They only demonstrate why a certain amount of development will correspond with a range of debt to support it, assuming visitation will track development. Covering the cost of debt repayment obligates JIA to ensure levels of visitation and expenditures that are not only questionably achievable, but which — if achieved — are likely to detract from the traditional appeal of Jekyll to visitors who most value it.
Since there has been no qualitative analysis offered by BAG of what existing Jekyll visitors seek, they have assumed a business model that is more fitting for developing a coastal destination by the private sector. Conversely, based on extensive surveying of more than 10,000 visitors done by the Initiative to Protect Jekyll Island, there are substantial reasons to doubt the validity of BAG’s sweeping assumptions.
Visitors, in fact, want very little additional development on Jekyll because they cherish the serenity and slow-paced interaction with nature that is the hallmark of the island’s distinct appeal, in comparison with most coastal destinations I the Southeast. Visitors do want improvements in hotels, but five of those are already underway. By creating a 30 percent increase in rooms above their historic peak, these hotels alone could provide ample capacity to support visitation desired, ensuring financial solvency of the state park.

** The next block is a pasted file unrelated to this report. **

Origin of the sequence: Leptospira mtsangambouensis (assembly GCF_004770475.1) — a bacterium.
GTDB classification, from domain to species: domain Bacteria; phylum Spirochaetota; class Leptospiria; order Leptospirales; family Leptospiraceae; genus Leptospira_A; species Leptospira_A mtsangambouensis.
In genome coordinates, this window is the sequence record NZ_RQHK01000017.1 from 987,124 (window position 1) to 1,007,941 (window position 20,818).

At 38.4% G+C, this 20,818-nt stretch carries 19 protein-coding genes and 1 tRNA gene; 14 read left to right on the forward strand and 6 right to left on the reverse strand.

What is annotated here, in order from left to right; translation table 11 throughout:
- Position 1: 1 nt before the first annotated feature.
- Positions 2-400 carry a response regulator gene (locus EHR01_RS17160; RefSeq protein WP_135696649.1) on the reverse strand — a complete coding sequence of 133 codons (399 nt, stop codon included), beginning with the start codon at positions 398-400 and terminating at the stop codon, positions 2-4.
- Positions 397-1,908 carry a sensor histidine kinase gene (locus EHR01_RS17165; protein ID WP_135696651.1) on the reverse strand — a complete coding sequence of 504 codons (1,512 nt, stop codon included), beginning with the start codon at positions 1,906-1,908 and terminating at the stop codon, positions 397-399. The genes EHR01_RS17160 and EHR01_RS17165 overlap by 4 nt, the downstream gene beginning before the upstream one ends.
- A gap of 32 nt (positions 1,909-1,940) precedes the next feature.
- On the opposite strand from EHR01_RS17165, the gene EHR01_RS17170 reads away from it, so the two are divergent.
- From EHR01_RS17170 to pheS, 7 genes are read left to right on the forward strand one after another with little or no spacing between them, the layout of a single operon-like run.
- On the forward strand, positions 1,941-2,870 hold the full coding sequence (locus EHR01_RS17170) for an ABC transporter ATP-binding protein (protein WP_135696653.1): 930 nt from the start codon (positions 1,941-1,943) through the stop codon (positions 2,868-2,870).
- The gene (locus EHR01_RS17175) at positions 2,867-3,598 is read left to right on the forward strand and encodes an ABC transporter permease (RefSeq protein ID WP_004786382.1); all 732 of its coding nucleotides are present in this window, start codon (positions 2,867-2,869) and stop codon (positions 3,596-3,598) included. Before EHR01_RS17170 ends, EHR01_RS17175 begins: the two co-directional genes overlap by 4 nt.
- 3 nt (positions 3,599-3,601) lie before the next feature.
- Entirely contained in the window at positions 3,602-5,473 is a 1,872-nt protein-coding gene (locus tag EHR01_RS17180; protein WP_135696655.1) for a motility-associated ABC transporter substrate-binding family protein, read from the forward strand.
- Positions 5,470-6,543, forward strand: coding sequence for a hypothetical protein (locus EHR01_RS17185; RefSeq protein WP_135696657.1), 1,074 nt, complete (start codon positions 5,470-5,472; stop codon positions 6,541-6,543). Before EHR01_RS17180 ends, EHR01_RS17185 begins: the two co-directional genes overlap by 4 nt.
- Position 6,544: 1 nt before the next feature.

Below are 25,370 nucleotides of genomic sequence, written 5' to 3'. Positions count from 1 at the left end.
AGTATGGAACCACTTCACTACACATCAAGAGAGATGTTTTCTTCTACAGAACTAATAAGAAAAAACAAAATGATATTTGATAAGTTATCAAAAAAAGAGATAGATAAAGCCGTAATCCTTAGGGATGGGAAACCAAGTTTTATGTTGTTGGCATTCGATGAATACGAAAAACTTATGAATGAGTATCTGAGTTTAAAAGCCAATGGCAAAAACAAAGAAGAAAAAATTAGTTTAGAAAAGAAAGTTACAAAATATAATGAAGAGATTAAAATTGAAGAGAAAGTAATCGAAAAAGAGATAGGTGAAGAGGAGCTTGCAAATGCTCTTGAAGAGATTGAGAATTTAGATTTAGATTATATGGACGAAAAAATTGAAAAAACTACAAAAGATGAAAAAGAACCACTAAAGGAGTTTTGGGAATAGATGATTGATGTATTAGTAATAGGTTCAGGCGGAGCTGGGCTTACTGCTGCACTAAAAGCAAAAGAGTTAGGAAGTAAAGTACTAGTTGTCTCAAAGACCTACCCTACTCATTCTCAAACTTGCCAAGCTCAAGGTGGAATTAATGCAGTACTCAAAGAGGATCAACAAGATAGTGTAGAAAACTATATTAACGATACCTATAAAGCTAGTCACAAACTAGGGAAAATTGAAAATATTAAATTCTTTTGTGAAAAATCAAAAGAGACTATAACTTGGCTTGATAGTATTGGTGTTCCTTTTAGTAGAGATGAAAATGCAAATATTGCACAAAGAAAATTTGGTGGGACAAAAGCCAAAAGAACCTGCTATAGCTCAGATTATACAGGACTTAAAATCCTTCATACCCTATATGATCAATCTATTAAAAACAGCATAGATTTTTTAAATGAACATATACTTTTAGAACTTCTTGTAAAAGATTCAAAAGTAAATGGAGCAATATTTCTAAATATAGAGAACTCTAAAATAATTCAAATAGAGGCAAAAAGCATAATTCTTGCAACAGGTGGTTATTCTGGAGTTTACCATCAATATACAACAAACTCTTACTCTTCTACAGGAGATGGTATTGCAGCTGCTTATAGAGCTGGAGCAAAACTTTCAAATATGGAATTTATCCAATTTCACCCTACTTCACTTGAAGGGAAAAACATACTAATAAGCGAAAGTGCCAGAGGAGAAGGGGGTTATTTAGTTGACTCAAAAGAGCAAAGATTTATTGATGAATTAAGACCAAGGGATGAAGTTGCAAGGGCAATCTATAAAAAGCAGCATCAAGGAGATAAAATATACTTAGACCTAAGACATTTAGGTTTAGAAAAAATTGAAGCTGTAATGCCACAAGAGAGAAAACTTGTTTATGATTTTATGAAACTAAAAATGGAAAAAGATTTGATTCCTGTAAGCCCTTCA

Increasing the capacity of Jekyll’s lodging and homes from accommodating 1,600 people to 3,700, as BAG recommends, could profoundly disrupt the tranquility that visitors want. Likewise, a near doubling of peak season population that BAG sets as a goal, from 7,800 daily to 15,000, could not only downgrade visitor experience but damage sensitive natural features, including endangered species habitat.
Also noteworthy is the doubling of average hotel rates from $116 a night to $240. This could contradict JIA income objectives by reducing the number of visitors who stay overnight, or reducing the number of nights people remain on the island, thereby decreasing expenditures for meals, shopping, and other items.
All told, under JIA’s direction the BAG study amounts to the tail wagging the dog. After all, is Jekyll a public recreational amenity or a haven for private development? In their preoccupation with the tail, JIA is neglecting the dog, and that dog deserves our affectionate care.
Kyler is executive director of the Center for a Sustainable Coast, a membership-supported non-profit organization serving the interests of coastal Georgians. With offices in Savannah and Saint Simons Island, the center is the only staffed public-interest organization exclusively serving Coastal Georgia on issues related to the region’s growth, economy, and environment. The center’s mission is to protect, conserve, and sustain coastal Georgia’s natural, historic, and economic resources. For more information about the Center, including membership, please visit www.sustainablecoast.org.